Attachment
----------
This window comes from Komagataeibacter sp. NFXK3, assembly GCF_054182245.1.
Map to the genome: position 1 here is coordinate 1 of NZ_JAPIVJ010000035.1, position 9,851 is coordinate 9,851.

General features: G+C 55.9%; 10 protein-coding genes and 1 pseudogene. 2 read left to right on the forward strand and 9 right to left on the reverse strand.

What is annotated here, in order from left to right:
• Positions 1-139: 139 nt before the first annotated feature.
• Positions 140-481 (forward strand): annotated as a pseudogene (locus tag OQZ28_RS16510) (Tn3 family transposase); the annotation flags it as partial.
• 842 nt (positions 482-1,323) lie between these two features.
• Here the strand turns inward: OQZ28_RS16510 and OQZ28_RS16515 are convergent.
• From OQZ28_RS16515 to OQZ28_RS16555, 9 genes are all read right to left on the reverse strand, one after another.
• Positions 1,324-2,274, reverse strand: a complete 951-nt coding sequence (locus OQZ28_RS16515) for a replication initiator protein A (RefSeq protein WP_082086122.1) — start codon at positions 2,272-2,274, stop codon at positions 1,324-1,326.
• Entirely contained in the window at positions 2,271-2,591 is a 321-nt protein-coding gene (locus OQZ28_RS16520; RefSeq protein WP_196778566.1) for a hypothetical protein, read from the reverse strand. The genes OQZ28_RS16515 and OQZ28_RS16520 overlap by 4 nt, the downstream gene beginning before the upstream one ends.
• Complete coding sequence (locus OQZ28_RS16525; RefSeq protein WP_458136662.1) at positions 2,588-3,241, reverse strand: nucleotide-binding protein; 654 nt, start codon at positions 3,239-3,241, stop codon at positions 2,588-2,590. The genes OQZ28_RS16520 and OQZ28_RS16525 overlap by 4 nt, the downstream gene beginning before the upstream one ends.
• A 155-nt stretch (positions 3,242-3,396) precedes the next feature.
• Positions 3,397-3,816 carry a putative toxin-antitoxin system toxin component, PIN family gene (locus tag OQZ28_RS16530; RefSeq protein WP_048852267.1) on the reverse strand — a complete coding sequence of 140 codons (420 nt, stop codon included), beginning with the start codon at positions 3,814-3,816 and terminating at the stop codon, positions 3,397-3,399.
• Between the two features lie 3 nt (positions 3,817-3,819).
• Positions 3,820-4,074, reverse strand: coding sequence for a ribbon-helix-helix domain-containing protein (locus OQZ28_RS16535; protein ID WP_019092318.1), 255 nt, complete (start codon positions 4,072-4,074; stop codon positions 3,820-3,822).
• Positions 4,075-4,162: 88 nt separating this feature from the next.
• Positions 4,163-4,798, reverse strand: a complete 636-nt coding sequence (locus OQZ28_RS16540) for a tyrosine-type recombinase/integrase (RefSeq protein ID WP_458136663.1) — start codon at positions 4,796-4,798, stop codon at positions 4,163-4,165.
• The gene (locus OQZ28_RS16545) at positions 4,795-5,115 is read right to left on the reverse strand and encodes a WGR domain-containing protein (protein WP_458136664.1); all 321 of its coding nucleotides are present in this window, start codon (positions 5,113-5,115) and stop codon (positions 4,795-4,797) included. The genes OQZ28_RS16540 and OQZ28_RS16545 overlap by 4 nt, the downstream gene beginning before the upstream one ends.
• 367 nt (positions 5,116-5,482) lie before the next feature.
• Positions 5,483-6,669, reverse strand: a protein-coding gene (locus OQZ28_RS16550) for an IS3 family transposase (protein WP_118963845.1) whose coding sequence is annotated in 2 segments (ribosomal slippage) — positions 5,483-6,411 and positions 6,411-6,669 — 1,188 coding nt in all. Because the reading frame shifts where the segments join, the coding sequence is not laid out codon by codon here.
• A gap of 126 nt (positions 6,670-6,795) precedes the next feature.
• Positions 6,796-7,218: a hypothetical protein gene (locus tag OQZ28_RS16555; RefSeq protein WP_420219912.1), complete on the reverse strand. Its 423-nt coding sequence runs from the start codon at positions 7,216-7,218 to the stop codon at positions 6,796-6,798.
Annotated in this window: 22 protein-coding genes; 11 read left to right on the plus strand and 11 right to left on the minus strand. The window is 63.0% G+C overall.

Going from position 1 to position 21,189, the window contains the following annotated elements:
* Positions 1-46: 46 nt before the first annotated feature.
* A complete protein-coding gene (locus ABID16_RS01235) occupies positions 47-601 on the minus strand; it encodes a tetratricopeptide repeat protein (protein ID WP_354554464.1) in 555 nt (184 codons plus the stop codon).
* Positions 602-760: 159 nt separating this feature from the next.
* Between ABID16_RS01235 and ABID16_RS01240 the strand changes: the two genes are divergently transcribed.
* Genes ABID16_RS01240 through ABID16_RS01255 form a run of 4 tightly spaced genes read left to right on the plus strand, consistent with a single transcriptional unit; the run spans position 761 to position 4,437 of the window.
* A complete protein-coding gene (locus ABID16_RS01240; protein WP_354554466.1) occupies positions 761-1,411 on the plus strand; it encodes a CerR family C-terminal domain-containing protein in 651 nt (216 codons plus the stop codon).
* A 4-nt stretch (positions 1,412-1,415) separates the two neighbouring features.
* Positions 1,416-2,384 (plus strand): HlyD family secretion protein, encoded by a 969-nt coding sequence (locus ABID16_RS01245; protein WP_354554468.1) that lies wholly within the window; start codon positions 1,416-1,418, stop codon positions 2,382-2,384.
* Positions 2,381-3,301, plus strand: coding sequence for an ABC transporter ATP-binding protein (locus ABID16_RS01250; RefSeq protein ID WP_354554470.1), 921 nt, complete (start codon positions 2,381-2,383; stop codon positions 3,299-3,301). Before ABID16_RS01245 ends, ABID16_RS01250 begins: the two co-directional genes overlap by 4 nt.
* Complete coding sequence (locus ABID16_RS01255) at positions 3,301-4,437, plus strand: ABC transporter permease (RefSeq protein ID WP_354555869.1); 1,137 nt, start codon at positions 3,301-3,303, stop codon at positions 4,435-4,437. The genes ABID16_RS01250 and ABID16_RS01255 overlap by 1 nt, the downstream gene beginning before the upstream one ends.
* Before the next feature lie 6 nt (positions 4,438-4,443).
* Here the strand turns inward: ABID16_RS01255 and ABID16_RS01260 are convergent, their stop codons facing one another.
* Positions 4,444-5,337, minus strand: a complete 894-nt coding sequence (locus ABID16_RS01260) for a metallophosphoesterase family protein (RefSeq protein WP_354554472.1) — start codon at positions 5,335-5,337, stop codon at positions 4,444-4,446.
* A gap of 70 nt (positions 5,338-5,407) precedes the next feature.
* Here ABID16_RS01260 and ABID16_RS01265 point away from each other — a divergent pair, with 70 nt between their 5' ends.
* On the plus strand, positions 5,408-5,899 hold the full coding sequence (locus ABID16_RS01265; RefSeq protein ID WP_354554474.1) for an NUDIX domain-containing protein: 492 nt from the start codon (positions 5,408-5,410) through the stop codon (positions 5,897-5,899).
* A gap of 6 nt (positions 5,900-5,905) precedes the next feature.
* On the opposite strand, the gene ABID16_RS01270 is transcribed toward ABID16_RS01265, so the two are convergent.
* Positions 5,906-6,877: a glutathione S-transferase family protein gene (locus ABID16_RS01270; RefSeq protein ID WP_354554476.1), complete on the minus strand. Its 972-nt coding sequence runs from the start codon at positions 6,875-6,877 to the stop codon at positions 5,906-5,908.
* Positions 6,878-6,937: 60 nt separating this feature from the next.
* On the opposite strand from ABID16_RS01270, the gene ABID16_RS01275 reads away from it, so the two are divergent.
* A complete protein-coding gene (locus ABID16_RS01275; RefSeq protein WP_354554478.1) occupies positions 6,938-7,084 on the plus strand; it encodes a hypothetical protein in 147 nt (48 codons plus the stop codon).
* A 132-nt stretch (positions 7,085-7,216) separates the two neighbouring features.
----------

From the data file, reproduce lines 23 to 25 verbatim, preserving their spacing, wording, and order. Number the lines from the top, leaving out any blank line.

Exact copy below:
• Positions 6,796-7,218: a hypothetical protein gene (locus tag OQZ28_RS16555; RefSeq protein WP_420219912.1), complete on the reverse strand. Its 423-nt coding sequence runs from the start codon at positions 7,216-7,218 to the stop codon at positions 6,796-6,798.
Annotated in this window: 22 protein-coding genes; 11 read left to right on the plus strand and 11 right to left on the minus strand. The window is 63.0% G+C overall.

Going from position 1 to position 21,189, the window contains the following annotated elements: